Lifting its title from a Biblical scripture (1 Corinthians 15:52) the exhibition represents the artist’s interest in the ideas surrounding the “rapture” – a dramatic and fantastical event accepted by certain facets of contemporary Christianity, particularly those adhering to the doctrine of Dispensational Premillennialism.
Extensively promoted by television evangelists, political activists, and best-selling authors, Dispensational Premillennialism holds that the return of Christ is preceded by the secret rapture of Christians, followed by the rise of the Antichrist during a literal seven year Tribulation then Armageddon, and eventually the return of Christ. Hal Lindsey’s The Late Great Planet Earth and its sequels, along with Tim LaHaye’s best-selling novels in the Left Behind series (now both books and movies), have sold hundreds of millions of copies and popularized this view throughout many facets of American culture.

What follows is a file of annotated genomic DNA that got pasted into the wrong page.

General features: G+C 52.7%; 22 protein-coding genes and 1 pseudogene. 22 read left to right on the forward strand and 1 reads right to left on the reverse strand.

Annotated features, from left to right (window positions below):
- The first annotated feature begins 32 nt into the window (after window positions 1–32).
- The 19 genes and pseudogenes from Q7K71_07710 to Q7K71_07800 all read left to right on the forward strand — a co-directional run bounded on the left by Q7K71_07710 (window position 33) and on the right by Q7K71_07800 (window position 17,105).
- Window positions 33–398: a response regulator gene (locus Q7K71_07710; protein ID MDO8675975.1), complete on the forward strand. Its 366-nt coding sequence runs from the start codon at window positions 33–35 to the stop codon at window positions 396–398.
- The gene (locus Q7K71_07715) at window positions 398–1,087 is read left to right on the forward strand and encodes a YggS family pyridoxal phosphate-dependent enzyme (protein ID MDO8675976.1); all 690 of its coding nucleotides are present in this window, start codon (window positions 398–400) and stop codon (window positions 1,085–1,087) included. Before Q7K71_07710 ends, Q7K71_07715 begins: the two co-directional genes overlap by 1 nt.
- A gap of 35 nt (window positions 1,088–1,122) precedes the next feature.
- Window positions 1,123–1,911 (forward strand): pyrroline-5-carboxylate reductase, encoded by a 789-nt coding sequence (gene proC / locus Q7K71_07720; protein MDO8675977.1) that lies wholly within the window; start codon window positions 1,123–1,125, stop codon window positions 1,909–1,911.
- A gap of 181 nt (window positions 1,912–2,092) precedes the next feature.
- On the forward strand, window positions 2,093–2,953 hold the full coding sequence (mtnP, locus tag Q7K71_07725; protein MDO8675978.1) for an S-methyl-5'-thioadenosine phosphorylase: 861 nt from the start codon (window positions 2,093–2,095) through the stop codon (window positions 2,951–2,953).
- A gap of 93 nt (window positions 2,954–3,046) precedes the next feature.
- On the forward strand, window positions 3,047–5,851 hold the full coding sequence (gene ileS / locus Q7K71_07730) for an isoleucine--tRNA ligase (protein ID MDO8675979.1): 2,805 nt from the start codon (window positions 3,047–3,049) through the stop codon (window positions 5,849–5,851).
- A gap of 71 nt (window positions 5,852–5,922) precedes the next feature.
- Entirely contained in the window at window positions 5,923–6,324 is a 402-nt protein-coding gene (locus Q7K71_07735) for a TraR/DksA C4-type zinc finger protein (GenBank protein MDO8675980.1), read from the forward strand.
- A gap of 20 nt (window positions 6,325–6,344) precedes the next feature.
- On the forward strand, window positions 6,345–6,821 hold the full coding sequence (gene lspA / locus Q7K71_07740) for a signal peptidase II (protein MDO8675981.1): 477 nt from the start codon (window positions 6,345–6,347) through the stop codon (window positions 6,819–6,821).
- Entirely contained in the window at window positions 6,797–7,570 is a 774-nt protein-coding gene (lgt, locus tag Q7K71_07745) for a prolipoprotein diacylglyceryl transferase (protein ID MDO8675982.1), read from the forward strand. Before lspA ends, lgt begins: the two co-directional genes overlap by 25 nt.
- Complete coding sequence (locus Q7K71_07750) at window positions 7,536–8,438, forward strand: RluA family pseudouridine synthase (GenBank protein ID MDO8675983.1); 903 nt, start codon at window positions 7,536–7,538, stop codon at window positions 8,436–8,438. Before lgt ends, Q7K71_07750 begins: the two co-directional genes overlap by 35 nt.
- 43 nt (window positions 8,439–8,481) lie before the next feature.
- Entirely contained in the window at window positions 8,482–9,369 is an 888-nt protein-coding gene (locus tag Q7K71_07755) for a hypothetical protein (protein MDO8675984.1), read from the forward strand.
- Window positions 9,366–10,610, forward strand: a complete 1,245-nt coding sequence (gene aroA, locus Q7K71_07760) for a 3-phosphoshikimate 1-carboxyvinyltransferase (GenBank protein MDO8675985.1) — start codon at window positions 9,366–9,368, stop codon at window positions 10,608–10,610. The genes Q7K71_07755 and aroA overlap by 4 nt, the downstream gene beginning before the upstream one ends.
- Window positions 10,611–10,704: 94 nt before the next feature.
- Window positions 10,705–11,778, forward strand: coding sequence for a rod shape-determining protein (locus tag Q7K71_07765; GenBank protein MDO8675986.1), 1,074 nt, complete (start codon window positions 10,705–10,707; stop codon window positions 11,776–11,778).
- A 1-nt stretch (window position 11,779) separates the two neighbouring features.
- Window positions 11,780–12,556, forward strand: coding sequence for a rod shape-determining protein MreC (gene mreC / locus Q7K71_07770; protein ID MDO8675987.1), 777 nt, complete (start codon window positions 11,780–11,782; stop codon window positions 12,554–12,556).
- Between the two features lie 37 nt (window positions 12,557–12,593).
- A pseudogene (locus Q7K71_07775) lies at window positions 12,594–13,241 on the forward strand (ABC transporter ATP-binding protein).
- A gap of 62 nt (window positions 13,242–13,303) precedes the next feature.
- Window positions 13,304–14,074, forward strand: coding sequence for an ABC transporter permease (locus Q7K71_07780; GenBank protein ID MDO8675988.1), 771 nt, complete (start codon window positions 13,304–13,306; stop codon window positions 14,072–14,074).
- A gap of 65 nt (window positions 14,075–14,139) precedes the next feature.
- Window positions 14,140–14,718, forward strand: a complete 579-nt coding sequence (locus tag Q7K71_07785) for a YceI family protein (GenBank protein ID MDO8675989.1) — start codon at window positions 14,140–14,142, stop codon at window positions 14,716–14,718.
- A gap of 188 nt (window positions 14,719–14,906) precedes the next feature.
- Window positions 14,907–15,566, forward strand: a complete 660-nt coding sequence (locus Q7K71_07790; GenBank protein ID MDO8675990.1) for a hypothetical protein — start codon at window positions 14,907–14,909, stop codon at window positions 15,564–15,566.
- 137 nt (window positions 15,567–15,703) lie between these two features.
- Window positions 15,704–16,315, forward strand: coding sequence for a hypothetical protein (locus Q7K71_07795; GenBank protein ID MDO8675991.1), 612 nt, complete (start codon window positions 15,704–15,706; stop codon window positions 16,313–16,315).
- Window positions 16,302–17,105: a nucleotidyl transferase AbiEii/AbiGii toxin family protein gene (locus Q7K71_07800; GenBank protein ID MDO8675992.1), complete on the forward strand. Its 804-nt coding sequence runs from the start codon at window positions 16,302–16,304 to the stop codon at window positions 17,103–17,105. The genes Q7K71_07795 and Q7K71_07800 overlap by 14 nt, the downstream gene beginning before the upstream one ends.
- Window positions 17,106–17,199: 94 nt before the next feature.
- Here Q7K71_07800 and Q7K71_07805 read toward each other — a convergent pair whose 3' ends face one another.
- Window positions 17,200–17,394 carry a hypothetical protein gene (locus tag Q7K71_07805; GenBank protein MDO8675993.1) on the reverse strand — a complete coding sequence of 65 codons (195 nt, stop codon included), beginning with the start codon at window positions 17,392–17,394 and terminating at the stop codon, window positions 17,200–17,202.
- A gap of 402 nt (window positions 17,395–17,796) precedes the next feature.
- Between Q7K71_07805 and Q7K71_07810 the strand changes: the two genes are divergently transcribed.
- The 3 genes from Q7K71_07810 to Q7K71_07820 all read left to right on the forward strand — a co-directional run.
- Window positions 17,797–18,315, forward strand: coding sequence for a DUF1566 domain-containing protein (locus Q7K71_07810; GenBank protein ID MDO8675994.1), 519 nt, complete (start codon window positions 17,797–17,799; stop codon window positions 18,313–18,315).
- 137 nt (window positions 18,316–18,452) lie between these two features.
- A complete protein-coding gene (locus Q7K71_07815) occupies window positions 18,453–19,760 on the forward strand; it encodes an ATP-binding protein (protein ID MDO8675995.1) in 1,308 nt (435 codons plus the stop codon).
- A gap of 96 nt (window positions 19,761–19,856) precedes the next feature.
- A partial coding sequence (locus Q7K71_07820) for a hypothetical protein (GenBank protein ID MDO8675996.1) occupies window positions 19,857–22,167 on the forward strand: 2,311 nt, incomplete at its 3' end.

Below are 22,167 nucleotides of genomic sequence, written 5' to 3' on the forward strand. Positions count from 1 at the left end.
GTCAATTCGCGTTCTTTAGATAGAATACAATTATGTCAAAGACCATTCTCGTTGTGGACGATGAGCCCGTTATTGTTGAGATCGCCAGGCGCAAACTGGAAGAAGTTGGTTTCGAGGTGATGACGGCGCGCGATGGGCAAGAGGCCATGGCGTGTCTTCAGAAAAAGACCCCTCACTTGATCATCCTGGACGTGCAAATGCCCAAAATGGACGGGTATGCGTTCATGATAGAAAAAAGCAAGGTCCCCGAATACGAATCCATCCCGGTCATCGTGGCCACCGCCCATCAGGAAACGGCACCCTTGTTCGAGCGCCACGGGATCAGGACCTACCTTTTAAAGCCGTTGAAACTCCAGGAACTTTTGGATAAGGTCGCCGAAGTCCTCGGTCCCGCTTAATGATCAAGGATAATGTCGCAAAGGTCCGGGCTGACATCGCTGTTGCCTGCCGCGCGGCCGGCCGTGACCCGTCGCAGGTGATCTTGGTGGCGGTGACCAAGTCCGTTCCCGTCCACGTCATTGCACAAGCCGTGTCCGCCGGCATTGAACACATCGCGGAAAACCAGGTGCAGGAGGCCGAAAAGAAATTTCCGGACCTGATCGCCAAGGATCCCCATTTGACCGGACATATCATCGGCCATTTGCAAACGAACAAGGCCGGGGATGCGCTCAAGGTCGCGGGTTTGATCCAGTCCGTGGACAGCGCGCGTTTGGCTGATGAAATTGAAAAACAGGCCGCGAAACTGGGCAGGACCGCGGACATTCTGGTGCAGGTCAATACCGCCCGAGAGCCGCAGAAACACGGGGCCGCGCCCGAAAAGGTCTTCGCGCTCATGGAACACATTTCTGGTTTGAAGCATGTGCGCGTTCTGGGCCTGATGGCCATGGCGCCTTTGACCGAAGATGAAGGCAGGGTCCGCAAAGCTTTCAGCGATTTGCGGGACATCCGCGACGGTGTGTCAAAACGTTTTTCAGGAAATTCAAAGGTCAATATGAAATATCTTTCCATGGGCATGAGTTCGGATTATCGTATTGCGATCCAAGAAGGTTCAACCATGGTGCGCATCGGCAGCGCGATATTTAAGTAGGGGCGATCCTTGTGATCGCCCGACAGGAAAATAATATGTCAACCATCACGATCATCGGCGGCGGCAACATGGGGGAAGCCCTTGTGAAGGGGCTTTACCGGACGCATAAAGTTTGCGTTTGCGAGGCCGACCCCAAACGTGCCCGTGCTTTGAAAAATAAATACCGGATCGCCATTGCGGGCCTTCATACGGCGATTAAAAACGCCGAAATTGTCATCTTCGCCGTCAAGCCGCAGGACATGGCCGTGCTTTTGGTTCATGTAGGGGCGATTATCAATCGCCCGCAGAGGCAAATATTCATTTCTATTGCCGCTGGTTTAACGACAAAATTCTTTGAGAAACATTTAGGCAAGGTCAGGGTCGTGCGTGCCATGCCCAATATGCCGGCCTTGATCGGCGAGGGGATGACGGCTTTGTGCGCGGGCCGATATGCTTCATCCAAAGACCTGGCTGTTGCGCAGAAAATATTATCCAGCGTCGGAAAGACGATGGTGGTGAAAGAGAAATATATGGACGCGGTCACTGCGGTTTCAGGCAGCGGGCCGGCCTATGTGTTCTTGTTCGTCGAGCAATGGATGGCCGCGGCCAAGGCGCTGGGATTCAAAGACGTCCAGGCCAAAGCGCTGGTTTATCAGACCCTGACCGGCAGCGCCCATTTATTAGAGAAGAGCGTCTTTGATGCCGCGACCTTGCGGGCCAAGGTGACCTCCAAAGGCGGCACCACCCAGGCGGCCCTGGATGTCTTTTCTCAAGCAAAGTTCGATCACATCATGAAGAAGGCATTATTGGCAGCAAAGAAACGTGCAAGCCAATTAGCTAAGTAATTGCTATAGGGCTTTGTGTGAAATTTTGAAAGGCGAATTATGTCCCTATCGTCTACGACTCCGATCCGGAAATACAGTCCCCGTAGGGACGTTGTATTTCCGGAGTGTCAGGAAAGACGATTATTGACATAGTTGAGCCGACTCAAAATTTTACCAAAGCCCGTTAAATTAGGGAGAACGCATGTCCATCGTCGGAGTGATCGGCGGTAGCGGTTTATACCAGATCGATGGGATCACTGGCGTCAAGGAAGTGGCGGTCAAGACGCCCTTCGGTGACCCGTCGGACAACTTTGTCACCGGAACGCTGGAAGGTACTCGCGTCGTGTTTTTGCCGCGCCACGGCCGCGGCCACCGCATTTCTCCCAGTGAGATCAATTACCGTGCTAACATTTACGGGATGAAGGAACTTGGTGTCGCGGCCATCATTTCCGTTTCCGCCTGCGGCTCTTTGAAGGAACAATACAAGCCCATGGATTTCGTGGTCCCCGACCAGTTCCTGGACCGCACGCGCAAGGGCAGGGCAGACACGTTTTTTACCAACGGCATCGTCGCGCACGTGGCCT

Mining the rapture scenario for its imaginative possibilities, the artist’s most recent small-scale gouache paintings serve as intimate portraits of a communal society whose members identify themselves in terms of their divine potential. Groups of rapture-ready men stand nude on hilltops or in forest thickets awaiting a sign, while women tend to litters of children marked with their mother’s religious zeal. Others rest alone in quiet contemplation, while some are actually caught up in the clouds. Divesting the myth of all of its theatrical, fictional-thriller possibilities in favor of a simpler approach, the artist’s naïve figures and monochromatic fields seem to ask subtler questions regarding the psychology of religious belief.